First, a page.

But not so much for Sebastian. He hated it in the basement. I called him on it once, as he sat upstairs with the adults, tethered to his mom’s side. “Why don’t you come down with us?” I asked, a big glass of lemonade in my hand.
His reply: “Well, Joanna, I don’t so much mind being in the gutter, but it feels like I’m the only one looking at the stars.”
“You’re weird,” I said before his mother hauled him off to a corner to discuss the finer points in the art of making friends.
When his mom forced him back downstairs, he floated along the periphery, observing, like the scientist he would become. He stared at me a lot, but in a way I found endearing. It was never creepy or possessive. But mostly he watched the boys. And I suppose they were the most interesting to observe. They had no idea how to check their instincts. If a boy coveted a toy someone else was playing with, he might simply walk over and snatch it, at which point a drizzle of whines and high-pitched squeals would break out. They were little different from chimpanzees, really. All impulse and only hierarchy to check it.
All the while, Sebastian set up camp in this corner, then moved to that corner for a better view, then the couch for a new perspective, composing in his endlessly working brain an entire scatology of this subspecies: the human boy. Then, getting his fill or finding himself on the receiving end of juvenile taunts, Sebastian would flee back to the adults on the upper level. Often, I followed, intrigued. Looking back on it now, I realize that I was always intrigued by Sebastian; he was just so . . . weird, so thoroughly in his own world and his own head, so completely unlike anyone I’d ever known.
“Maaaaaa,” Sebastian whined. I stood next to him, watching. That was another reason I often followed him; there was something in the way his mother interacted with him that fascinated me. Part of it I found abnormal, even then. The other part made me envious; she lived for him. My own parents would never engage with me the way she did with him. I think this made me a more independent person and that was probably my parents’ goal. But when I was a kid, I saw only lack of interest.
As for Sebastian, Mrs. Fine could get him in to the right academic programs, under the right kind of tutelage, so that one day he would use his prodigious mental powers for the common good. His name would be on that rarefied list that was shorthand for righteousness and selflessness: Gandhi, Salk, Wallenberg, Schindler . . . Sebastian Fine.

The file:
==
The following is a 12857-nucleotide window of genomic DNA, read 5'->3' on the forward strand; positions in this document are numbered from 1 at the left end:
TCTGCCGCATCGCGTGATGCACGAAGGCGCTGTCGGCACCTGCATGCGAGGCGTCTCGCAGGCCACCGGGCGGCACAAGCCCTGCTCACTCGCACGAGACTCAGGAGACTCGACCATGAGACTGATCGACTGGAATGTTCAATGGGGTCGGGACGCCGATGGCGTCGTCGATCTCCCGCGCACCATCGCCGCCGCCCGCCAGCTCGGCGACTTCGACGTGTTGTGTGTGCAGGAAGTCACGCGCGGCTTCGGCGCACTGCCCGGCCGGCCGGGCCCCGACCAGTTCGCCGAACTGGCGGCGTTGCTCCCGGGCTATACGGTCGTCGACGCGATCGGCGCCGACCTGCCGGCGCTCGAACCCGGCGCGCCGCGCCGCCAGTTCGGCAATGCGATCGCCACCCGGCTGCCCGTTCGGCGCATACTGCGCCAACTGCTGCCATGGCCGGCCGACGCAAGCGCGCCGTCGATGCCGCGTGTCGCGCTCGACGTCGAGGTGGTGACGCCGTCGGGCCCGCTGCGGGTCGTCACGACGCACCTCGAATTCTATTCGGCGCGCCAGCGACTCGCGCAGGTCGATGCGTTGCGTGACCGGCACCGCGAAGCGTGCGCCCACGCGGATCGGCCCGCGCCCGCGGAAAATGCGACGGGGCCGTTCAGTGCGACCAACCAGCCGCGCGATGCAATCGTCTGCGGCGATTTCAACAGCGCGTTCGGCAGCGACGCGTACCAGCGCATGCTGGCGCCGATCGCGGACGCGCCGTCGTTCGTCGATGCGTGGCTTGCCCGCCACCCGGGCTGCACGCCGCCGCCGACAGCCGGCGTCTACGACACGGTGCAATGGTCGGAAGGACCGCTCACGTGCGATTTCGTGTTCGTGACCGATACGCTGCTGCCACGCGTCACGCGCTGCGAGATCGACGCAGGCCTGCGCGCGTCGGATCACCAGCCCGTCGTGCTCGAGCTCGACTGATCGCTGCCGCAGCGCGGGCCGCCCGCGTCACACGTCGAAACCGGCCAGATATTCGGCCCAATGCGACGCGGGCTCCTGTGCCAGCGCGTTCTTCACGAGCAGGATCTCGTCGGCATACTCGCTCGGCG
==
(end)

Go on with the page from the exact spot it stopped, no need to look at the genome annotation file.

She scooped him up. “What is it, my dearest?”
“I wanna go.”
“I want you to stay for at least a half hour more. You need to learn how to endure all kinds of people. You will find a special coterie—one day—who share your interests and your intellect. And it’s important you get the necessary socialization now.”
Sebastian started to protest, but then collected himself. “I have been doing some interesting observations,” he said.
“You see? All that will pay off. I promise. Besides . . .” and here she jammed a teasing finger into Sebastian’s ribs. She turned him and pointed in my direction: “It looks like Joanna’s going back down there.” She delivered “Joanna” in a sing-songy tone that made the implication clear: he was in love with me.
A lot of the boys used to scramble for my attention, climbing over one another in a parade line to give me various unusable gifts: hockey pucks, sheets of dinosaur stickers, scuffed lacrosse balls, new hats and gloves. This happened quite a bit; I think it was because of my blond hair and, eventually, the fact that my breasts started growing before the other girls.
But Sebastian never did anything like that. This endeared him to me, especially when I entered that cruel phase of childhood where the other girls started hating me for the attention I got. I liked having him around. He treated me normally. Besides, whatever I wanted to do, we did. He was the smartest kid—strike that, he was the smartest person—I ever knew, and that included our teachers and parents, but when it came to playing together, he never seemed to have any ideas of his own and was thrilled to do whatever I suggested.
Even as we got older and I came to better understand the implications of his interest in me, I just couldn’t seem to give him up. This was tested, though, the time Mrs. Fine came over alone and asked to speak with my mom while I was shooed off to my bedroom. Of course, I slipped out of my room moments later and sat on the stairs, able to hear them whispering in the kitchen, but out of view.
Mrs. Fine’s story: she and Sebastian were in the car and Sebastian was being very quiet. He was, according to Mrs. Fine, giving off his “thinking waves” again, and she knew better than to disturb him. She glanced occasionally in the rear view, taking in his knitted brow. I’d seen that brow and knew what she was talking about. Even at ten years old, it was furrowed with the depth of a middle-ager who’d spent decades wincing against the sun. I used to imagine that his eyebrows would one day spontaneously burst into flames.
“Mama?” he finally said.
“That Joanna sure is pretty, isn’t she?”
Here my mom chuckled. Mrs. Fine did, too. “Sometimes, I allow myself to forget that my son is still, in the end, just a boy.”
“And, apparently, a rather healthy one,” my mom added.
“Yes, well . . .” There was a long silence. I tensed up, ready to spring back into my bedroom in case they were coming to see if I was listening. But after a few throat clearings, Mrs. Fine continued: “Well, that wasn’t all. He said something else, and that is why I am here.”
“Is everything okay?” my mom asked.
“Well . . . he said to me, ‘Mama, I think I want to put a baby inside Joanna’.”
I had only the vaguest notion of how babies resided in people and I imagined it had something to do with swallowing them because of the big bellies women got. Whatever it was, I knew it probably wasn’t something very pleasant and it wasn’t something I wanted to have happen to me. Would I get a choice in the matter? Was Mrs. Fine asking for my mom’s blessing?